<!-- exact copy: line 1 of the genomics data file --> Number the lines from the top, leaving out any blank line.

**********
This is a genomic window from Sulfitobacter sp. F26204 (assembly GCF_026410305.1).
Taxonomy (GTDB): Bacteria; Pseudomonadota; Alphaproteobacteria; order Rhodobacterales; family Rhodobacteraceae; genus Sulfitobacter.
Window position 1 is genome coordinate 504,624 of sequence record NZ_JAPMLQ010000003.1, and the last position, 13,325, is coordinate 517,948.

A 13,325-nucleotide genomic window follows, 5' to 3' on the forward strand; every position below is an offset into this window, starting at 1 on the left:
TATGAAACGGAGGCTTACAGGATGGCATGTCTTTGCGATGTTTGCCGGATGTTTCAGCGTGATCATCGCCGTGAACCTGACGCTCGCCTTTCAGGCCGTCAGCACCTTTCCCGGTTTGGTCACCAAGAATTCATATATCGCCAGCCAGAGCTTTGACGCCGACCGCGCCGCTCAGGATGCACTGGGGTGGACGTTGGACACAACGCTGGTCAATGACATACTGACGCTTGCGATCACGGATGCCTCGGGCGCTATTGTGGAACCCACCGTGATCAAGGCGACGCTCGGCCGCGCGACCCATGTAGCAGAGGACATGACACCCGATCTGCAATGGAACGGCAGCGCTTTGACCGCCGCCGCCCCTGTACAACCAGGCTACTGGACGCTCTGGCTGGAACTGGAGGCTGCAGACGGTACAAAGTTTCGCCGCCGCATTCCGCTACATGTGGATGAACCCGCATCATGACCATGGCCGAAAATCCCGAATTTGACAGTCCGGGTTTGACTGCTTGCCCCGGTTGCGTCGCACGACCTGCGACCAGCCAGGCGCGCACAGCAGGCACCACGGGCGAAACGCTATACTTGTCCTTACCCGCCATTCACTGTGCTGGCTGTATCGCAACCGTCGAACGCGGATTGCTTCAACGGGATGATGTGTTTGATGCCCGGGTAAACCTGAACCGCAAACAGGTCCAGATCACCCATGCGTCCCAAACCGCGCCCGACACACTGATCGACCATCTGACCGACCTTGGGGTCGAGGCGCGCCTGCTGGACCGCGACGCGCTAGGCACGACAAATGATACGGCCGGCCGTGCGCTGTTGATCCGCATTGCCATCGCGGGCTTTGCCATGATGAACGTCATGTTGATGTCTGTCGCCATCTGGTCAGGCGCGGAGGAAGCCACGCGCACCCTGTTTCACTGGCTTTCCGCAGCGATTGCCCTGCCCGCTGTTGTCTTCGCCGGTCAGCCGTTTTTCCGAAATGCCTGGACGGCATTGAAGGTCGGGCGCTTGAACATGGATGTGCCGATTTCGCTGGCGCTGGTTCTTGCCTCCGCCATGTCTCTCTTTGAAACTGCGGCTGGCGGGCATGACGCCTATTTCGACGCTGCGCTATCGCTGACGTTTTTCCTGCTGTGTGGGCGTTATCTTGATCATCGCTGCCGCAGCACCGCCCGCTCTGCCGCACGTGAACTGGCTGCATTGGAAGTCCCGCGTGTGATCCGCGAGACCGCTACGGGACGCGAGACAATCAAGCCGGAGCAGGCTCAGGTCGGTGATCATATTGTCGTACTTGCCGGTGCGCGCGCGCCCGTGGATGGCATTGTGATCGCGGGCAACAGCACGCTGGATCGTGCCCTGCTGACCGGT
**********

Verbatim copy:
This is a genomic window from Sulfitobacter sp. F26204 (assembly GCF_026410305.1).